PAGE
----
Courage With Love


One of the great pleasures of my life was sitting around Grandma Hilda’s kitchen table listening to her stories.

In between rowdy games of Gin Rummy for pretzels, latkes and her yummy glazed carrots, Grandma spun tales of  the: orphanage in Montreal, being a ballerina in NYC or the day she met and fell in love with Grandpa Frank.

During a two week visit to Grandma’s in July thirty years ago, NYC was boiling, but Grandma’s thoughts turned to a cold night when she was five, nearly a hundred years before.

Grandma seemed far away and a little blue. I asked her what she was thinking about?

Evela, Grandma said “I am thinking about  a night of courage and terror. The night Uncle and Auntie  escaped from our village in  the Ukraine and brought us all to Romania  ”

The year was 1919. Grandma was five years old. That year there were nearly 800 pogroms, massacres of Jews. 200,000 Jews lost their lives that year. The Jewish people in the small villages got caught in the middle of the Bolsheviks and the Ukrainian rebels. This was 22 years before the start of WWII. Just a warm up for what was to come.

Grandma didn’t know if it was the Red Army or the White Army, she just knew her father Benjamin Mott  died  from his injuries from one of these brutal attacks.Her mother Hanna Zigman Mott had passed earlier from Typhoid Fever which was running rampant in the area. Both Grandma and her brother Max were stricken with Typhus but survived.

After the death of  her mother and father, Grandma’s Great Uncle on her Mother’s side Fishel Zigman  and his wife Frima decided to leave. Fishel was on the same deathlist   Benjamin and Fishel’s only crimes were that they were business owners and were Jewish.

In the dark of  a winter’s night, with just the clothes on their backs and what they could carry,  Fishel and Frima,the young couple (29) made a life and death choice.

They carried the children in their arms over a river. Not just their children but Ben and Hanna’s children as well: Hilda, Max, Annie. They weren’t sure if everyone was going to make it. So each of them carried  little ones in their arms. Uncle Fishel carried Hilda and Toby.  Grandma remembered crying in her Uncle’s arms. He had to muffle her cries with a quiet but firm “Hush.”  They could have all been stopped and shot at any point. Grandma said she could still feel  the trembling of her bones and the shattering of her teeth in the bitter wind that night.  The closeness to her uncle and her cousin Toby under his other arm helped her relax and feel safer. “Hush, my dear ones.” Sleep now. Grandma couldn’t sleep.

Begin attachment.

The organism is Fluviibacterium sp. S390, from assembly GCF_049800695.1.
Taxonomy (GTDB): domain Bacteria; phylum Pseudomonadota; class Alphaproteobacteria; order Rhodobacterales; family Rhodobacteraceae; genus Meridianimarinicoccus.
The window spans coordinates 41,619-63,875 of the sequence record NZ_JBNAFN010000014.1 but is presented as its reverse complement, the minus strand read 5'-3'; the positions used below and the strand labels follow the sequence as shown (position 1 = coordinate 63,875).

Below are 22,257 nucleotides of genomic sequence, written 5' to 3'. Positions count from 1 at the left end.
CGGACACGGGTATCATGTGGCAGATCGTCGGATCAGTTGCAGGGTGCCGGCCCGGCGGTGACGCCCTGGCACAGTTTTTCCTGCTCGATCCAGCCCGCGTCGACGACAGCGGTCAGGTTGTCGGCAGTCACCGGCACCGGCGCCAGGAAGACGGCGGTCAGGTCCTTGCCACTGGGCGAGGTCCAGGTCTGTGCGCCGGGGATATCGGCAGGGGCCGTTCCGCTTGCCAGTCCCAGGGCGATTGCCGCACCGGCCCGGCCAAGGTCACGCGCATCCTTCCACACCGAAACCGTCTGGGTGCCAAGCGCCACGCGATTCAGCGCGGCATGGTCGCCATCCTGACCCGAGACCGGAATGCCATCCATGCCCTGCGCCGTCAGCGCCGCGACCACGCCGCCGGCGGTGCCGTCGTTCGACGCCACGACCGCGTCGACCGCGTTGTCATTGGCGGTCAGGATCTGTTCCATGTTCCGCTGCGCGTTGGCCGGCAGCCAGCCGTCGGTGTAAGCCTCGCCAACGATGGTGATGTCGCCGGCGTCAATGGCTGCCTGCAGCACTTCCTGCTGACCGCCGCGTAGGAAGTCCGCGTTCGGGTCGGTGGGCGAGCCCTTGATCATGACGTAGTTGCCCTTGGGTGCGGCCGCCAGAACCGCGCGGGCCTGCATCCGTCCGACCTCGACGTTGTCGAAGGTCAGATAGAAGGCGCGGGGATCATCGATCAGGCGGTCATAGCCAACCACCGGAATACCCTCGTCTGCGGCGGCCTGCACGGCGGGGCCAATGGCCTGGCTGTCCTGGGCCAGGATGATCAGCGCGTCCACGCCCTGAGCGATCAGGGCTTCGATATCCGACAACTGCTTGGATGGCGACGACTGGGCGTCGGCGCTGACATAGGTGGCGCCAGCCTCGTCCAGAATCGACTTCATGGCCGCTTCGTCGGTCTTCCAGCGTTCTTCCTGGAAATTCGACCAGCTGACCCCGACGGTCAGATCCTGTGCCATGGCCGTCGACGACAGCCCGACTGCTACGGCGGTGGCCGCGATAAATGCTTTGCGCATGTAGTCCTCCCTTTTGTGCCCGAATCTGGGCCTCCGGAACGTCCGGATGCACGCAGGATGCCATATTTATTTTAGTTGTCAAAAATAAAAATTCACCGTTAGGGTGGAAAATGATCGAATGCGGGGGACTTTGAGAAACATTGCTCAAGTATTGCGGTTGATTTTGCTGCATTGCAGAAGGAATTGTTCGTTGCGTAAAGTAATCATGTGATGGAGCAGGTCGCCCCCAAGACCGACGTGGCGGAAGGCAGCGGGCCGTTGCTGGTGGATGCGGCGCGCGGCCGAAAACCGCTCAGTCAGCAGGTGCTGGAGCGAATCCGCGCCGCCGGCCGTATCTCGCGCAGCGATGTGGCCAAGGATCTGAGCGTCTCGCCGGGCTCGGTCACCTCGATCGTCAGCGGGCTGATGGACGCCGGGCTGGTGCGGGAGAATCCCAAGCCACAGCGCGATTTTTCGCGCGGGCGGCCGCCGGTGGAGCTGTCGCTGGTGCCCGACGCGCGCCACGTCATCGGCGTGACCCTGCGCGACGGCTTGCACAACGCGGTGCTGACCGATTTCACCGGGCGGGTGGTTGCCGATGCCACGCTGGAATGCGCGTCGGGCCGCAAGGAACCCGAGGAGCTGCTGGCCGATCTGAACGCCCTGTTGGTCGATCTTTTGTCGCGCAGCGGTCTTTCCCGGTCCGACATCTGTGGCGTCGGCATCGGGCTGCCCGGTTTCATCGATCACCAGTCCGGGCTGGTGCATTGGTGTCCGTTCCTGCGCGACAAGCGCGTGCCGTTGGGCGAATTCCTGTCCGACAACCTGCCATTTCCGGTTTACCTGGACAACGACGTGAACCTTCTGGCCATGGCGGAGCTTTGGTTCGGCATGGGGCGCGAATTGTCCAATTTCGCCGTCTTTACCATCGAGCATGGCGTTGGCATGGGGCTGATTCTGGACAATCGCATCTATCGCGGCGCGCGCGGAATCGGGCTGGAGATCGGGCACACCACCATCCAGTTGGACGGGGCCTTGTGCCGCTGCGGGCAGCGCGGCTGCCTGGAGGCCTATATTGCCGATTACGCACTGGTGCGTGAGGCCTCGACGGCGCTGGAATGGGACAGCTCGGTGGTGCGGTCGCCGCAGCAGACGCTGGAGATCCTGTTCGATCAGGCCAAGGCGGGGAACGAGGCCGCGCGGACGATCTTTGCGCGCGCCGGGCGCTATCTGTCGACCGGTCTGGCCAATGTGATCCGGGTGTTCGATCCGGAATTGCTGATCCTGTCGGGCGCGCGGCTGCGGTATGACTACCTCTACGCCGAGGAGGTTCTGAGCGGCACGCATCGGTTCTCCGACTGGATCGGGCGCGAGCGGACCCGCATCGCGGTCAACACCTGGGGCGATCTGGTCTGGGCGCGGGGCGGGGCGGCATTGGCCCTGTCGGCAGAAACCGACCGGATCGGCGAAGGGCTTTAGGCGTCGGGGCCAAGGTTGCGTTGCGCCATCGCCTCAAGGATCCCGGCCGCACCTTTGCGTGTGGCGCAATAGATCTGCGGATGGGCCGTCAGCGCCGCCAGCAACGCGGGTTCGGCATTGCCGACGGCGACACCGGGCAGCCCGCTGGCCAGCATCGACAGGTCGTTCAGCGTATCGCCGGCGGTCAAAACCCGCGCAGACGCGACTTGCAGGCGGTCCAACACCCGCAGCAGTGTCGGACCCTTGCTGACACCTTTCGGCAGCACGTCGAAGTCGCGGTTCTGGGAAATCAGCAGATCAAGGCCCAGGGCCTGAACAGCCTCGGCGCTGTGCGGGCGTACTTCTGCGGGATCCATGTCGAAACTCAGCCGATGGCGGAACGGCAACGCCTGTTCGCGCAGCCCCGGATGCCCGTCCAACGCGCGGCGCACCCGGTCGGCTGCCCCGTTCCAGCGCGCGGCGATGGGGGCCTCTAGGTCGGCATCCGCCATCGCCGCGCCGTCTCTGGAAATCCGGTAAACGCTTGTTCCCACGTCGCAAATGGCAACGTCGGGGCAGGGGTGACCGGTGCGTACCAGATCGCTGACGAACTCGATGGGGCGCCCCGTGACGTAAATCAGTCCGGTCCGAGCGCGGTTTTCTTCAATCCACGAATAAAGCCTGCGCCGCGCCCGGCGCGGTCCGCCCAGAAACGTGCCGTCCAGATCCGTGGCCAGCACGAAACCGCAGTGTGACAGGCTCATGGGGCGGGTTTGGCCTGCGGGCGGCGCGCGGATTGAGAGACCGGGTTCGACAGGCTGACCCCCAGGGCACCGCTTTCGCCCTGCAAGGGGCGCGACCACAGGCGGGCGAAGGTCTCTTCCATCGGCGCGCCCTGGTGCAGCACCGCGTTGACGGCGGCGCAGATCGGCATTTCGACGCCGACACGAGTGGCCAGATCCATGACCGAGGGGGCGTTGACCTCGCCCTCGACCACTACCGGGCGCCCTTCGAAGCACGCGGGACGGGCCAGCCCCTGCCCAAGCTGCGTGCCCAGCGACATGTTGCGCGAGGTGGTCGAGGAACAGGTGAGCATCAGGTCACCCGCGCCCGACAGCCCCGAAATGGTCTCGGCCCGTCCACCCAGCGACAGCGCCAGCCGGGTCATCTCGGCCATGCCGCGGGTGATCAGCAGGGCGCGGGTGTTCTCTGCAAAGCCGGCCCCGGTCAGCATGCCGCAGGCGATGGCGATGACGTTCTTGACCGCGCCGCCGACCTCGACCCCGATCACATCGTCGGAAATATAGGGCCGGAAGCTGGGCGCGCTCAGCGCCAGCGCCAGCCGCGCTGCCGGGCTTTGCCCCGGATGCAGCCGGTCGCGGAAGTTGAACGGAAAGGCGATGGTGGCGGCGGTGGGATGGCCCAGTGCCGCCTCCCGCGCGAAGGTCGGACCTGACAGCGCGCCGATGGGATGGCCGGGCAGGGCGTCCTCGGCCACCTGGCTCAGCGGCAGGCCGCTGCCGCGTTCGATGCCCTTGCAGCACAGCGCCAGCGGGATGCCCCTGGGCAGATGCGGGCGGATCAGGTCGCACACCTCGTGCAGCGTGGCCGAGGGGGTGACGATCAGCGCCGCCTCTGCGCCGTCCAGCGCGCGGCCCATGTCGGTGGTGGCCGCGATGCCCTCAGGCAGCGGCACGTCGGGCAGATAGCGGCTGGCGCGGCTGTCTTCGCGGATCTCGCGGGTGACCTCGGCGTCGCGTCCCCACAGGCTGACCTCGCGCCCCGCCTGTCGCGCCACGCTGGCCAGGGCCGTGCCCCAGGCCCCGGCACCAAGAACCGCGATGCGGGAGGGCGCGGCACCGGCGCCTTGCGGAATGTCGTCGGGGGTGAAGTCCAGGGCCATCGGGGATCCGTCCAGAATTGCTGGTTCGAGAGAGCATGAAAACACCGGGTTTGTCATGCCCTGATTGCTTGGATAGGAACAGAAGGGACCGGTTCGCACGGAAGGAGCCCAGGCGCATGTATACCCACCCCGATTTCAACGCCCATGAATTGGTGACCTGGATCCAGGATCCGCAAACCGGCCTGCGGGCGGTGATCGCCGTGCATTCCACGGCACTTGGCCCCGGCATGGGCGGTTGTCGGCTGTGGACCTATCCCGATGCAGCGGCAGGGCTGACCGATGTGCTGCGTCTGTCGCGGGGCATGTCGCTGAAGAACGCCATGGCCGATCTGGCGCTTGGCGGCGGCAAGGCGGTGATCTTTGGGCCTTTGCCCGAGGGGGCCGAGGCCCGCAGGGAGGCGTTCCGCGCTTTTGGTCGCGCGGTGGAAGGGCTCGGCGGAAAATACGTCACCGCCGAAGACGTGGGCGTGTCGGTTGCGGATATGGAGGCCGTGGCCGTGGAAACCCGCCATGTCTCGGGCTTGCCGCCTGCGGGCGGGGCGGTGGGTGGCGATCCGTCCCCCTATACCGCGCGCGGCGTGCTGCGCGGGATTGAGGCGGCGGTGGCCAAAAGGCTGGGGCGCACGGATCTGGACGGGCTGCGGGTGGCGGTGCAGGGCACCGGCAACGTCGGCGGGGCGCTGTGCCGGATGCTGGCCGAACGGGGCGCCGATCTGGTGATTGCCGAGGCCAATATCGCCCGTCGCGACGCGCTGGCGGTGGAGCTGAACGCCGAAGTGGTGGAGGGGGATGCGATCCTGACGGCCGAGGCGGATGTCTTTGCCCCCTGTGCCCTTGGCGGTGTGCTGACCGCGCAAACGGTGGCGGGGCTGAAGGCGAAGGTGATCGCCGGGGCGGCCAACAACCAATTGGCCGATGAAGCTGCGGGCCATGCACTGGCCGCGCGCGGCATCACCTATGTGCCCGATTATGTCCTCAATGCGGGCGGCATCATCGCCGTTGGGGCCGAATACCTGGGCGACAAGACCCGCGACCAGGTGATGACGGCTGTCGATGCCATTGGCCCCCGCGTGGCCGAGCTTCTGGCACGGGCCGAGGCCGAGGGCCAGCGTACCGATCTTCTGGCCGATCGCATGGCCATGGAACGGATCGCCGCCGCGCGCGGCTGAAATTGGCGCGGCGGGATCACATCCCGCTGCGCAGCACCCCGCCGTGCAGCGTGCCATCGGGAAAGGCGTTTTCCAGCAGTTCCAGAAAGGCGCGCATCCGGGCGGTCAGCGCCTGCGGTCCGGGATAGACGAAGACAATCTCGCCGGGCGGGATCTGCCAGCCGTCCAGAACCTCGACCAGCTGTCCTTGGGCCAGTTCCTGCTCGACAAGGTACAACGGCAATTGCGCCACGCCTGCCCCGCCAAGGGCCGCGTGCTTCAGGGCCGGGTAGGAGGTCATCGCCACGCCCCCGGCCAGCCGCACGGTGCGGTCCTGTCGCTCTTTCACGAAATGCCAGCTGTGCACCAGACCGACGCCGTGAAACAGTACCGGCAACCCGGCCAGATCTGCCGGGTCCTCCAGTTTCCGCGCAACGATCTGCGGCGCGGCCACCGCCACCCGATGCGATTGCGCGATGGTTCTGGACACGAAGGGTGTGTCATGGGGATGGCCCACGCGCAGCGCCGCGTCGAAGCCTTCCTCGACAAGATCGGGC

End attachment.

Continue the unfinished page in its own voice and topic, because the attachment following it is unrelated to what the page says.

The wind bit the cheek and howled past the moon. The river ran strong. Rivers don’t freeze in Winter. They walked quickly and carefully in the parts where they saw animal tracks along the riverbank. Solid. Snow-flakes were falling.  Boots stomping in heavy snow. Whispers, cries and hushes were the words spoken. The temptation for snowball fights and ice-skating was put aside for silence, safety and freedom.

The family  of eight walked for  hours before Fishel saw  the promised  light in the window of  a safe house on the other side of the river in Romania. Fishel knew what he had to do. He carried his young family through the rapids. The children first and then his wife Frima. Together they made it the safe house before dawn.

Many Jews were saved by kind Romanians who provided safe warm shelter. From  Romania our family eventually emigrated to Montreal.

Grandma smiled as she finished the tale. I could see the sparkle in her eye and that five year old in her smile.

 I’m glad  Grandma shared part of her story with me. It was her story. It was our family’s story. It is my story. Uncle and Auntie saved my life too. I honor them tonight.  


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